It’s all about people so during this exercise one has to understand how the team (if they are a team) works together and/or what type of individual the single founder is. This journey is not a straight-forward linear growth. It’s full of ups and downs and you need to believe you can conquer the summit with the team that is backing the product. One tends to forget that it isn’t about you putting in all the effort, but that if the group works smart and efficient, that much load is taken off the founder’s shoulders as well, because everyone needs to be very capable. If one key position has a falling out, a different employee should be able to take on their tasks.
Since you put great importance on a strong structure steered by impressive teams, which companies have impressed you the most, and why?
I have seen lots of early-stage sports-tech lately. It’s hard to pick one or two. I like companies that are data-oriented and have a technical and passionate team behind the wheels. I like companies that think on a global scale because sports is a universal market. I think we have five major trends in sports right now: Analytics, Content/Media, Streaming, E-Sports and Sports Betting. I’m not a fan of e-sports for many reasons. I like Zwift a lot. They are doing an amazing job recreating how we engage with indoor training and they are on to something. I recently discovered a French company, Sportihome, and they connect sports enthusiasts with vacation rental spaces according to the sport you are interested in. I’m particularly attracted to solutions that try to deal with child obesity.
What do you think is the most disruptive and interesting product on the market currently (generally and in the sports industry)?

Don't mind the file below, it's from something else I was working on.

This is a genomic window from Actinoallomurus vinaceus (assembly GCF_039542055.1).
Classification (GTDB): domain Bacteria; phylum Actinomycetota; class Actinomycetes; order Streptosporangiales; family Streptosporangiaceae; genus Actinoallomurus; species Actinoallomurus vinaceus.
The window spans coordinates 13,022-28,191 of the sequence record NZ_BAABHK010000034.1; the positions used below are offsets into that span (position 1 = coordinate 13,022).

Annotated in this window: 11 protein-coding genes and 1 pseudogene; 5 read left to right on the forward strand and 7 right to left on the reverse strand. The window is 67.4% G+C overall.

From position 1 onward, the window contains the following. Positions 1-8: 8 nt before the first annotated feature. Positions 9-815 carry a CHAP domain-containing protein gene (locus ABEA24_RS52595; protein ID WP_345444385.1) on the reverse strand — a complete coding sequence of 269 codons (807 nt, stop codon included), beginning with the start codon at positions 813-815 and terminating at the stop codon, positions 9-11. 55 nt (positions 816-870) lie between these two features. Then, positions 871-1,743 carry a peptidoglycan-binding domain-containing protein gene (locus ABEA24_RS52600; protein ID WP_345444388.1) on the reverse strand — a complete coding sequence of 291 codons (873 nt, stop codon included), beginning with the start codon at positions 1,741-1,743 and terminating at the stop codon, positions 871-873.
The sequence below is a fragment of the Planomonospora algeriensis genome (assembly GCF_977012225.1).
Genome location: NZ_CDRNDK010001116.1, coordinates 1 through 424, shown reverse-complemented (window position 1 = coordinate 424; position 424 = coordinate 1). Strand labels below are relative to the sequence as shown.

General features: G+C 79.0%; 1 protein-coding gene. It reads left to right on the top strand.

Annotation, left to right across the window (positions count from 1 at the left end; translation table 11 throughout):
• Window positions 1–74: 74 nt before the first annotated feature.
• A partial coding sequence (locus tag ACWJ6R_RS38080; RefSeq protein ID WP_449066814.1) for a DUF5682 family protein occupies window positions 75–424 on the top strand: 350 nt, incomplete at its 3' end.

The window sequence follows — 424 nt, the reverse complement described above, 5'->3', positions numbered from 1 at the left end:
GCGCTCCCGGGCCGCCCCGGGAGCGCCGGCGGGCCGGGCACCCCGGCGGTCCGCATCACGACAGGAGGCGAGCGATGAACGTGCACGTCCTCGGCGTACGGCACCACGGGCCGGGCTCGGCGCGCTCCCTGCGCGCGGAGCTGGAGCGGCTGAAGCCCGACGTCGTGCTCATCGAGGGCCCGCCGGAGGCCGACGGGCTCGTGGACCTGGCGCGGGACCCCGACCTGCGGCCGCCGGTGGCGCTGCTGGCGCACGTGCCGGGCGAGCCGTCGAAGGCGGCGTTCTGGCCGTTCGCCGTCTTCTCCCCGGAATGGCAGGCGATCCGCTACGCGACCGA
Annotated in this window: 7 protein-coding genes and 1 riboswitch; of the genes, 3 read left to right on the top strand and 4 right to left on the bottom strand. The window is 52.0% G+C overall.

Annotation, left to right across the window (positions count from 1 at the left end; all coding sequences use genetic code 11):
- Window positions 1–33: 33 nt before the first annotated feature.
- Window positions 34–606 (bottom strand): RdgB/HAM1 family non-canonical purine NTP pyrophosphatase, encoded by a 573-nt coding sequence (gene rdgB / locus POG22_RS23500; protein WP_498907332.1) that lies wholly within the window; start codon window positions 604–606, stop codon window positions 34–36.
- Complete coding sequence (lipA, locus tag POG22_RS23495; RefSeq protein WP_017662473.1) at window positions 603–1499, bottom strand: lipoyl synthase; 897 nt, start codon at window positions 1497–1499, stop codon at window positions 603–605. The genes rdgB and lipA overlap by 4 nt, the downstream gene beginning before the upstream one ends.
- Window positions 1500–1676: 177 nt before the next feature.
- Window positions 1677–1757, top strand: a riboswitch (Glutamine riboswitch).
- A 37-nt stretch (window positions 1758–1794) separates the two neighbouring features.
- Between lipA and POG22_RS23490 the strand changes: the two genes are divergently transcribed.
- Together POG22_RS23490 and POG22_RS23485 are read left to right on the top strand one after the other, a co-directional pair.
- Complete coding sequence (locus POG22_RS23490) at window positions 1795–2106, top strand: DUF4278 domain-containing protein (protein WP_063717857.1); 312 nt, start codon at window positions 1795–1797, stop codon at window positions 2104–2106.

Us, humans. We are still in control and we are still challenging our capacity to create the unknown.
Talking about humans – How do you think consumers have changed their behavior?
Consumers have more power than ever now. They can make you an overnight-success and they can also destroy a secular business. They are at the center stage, connected, angry and really have the urge to be heard. It’s a challenging time for the marketing wizards. We have a wide range of generations shopping and demanding unique experiences. I think every company needs to stand for what they believe in and truly connect with people, creating a transparent community. Trust is the new currency and you can not blow it.
What is the most common struggle you find startups deal with, especially since you stated that consumers can make you an overnight success, but also completely destroy a secular company?
It’s impossible to pick one, but if I had to point it out I would say that the hardest thing is to keep everyone on your team in the same place and make sure they believe in the big dream, day in and day out. In the end, it’s all about people and you, as a startup leader, need to keep everyone on track. As you grow you need to hire smartly and retain the people who took you to that stage. In the early days, I see a lot of founders creating problem-solving solutions to some of their own problems when they should be tackling larger scale problems and focussing on the more important aspects.
Talking about struggling and looking back at the times you had it tough – If you could go back and do things over again from the beginning, what would you do differently?
Such an unfair question because we are always playing the hand we have been given to the best of our ability in any given time. It’s hard to go back and say what I would have done differently because it’s not just changing the color of the button or putting more money in a user acquisition campaign, we are always in the middle of something bigger than just one call. But I think I would have spent more time interacting with early hires and making sure they had a very clear understanding of why we were there, together.
Being an “oldie” at growing companies and exiting at the perfect time, when do you know it is time to take your business to the next level?
When the company has validated the most critical assumptions, have their 100+ lovers and the team feels it’s time to play a bigger game! You need to know why you are doing this and how you can get to the place you want to achieve.
Thank you, Daniel, for the great interview, your time and your honest words. ASICS, and the Tenkan-Ten team is proud to have you as an entrepreneur in residence and looks forward to having you as part of our team.